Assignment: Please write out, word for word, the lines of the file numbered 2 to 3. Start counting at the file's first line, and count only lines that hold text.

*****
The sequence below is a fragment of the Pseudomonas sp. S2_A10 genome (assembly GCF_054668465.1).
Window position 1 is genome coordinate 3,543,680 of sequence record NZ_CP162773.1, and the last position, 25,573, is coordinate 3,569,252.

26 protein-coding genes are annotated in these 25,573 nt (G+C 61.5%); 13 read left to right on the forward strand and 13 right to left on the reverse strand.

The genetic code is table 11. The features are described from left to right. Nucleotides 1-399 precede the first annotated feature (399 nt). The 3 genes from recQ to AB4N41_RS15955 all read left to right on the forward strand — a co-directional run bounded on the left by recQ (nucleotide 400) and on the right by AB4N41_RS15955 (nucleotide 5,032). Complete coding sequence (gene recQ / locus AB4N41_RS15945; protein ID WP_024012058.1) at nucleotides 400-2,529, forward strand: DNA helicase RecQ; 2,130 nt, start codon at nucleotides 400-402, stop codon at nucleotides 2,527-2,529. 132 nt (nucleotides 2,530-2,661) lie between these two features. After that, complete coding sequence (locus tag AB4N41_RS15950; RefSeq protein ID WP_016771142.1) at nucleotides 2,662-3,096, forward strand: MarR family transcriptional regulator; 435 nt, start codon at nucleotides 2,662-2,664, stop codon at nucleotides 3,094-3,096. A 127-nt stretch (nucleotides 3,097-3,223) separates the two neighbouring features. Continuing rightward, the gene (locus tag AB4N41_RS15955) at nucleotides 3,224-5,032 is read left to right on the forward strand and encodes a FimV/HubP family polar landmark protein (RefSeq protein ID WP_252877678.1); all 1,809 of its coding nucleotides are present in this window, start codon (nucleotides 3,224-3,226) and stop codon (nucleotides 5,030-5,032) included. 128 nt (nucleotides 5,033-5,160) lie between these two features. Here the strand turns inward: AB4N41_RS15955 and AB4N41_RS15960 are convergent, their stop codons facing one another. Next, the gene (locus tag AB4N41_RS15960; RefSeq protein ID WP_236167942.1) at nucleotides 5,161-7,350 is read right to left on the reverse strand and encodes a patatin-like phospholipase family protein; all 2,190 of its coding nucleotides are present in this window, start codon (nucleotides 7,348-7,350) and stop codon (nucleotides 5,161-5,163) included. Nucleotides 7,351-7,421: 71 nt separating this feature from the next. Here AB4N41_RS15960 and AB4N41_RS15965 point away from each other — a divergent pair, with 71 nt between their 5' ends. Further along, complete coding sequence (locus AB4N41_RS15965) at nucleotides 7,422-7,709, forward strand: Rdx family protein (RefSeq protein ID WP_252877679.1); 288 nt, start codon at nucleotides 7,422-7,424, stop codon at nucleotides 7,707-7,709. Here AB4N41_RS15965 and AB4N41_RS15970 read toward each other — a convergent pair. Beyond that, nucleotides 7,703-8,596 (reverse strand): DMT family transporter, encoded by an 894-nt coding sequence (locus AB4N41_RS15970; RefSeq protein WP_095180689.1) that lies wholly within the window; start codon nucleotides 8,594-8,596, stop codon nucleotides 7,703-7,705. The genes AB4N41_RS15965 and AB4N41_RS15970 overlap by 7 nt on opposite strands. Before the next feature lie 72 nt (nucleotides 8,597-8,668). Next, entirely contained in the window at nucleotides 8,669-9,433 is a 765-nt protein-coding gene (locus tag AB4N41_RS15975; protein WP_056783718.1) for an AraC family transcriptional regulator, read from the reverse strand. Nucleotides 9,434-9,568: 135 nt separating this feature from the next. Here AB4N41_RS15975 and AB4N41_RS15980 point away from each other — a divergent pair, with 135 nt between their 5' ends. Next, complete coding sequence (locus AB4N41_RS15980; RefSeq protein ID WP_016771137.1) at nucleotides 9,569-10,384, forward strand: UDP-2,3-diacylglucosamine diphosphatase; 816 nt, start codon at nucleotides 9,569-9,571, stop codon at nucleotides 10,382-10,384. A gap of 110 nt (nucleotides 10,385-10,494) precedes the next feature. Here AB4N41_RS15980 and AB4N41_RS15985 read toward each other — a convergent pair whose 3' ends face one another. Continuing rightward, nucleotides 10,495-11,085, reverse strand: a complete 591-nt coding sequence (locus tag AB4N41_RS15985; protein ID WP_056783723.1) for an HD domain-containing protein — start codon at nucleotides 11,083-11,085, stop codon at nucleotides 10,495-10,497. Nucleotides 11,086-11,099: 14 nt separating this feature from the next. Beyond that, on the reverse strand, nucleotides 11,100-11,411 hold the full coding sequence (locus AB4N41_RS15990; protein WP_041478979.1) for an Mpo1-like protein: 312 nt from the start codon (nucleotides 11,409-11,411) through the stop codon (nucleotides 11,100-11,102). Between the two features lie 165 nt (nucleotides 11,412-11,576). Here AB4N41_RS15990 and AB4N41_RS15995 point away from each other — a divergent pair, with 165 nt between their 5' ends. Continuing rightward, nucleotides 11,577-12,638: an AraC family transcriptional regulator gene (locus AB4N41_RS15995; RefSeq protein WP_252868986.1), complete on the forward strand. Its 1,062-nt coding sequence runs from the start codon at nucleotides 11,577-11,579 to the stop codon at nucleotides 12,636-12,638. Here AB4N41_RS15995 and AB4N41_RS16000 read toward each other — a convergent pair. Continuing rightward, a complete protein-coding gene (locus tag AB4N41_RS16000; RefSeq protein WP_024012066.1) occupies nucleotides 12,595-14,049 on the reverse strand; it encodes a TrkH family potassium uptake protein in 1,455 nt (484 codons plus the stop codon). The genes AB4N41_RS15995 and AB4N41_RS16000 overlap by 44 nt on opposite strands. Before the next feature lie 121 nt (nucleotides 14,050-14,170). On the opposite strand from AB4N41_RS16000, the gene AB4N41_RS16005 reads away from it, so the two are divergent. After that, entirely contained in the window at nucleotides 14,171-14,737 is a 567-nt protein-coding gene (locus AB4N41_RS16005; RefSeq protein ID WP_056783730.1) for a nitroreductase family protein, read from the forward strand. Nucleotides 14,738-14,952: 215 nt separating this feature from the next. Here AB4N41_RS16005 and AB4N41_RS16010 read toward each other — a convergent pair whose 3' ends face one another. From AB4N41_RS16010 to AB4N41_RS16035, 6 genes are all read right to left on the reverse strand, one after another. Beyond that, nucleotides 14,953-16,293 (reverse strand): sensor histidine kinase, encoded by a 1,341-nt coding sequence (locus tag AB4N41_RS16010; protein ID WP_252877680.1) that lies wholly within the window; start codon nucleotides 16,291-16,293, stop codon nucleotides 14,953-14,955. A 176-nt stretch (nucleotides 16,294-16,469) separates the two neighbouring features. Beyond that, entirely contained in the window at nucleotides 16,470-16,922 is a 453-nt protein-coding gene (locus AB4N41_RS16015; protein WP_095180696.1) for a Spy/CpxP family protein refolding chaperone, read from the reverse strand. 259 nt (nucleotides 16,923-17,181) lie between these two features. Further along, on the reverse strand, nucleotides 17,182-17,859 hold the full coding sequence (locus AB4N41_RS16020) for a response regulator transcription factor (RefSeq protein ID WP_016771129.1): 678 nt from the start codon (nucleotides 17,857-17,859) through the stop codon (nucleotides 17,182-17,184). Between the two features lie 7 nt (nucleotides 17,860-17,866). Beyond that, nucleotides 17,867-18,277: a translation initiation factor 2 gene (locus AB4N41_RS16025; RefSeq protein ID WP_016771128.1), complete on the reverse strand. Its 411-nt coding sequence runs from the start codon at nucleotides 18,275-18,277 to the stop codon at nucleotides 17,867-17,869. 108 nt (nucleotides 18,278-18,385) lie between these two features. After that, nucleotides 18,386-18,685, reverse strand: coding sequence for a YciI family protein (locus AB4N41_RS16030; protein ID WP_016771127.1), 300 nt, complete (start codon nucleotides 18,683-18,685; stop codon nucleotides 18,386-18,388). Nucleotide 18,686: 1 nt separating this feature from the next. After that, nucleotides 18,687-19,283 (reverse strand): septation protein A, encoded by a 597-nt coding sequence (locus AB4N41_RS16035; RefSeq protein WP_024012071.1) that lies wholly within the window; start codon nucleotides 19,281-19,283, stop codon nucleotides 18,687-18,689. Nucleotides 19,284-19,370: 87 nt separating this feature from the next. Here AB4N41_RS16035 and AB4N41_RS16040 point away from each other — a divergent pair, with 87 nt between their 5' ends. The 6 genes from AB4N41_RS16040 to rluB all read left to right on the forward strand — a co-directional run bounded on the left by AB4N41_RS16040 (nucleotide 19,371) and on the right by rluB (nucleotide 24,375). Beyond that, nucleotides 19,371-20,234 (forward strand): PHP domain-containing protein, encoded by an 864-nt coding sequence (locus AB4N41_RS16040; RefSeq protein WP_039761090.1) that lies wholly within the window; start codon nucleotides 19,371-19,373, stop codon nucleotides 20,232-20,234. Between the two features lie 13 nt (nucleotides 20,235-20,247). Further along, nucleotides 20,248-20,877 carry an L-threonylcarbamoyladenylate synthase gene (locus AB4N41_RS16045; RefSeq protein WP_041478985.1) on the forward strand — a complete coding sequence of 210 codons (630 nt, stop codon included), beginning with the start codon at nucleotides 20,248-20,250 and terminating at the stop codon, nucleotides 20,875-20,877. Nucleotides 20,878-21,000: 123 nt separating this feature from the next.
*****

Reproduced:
Window position 1 is genome coordinate 3,543,680 of sequence record NZ_CP162773.1, and the last position, 25,573, is coordinate 3,569,252.

26 protein-coding genes are annotated in these 25,573 nt (G+C 61.5%); 13 read left to right on the forward strand and 13 right to left on the reverse strand.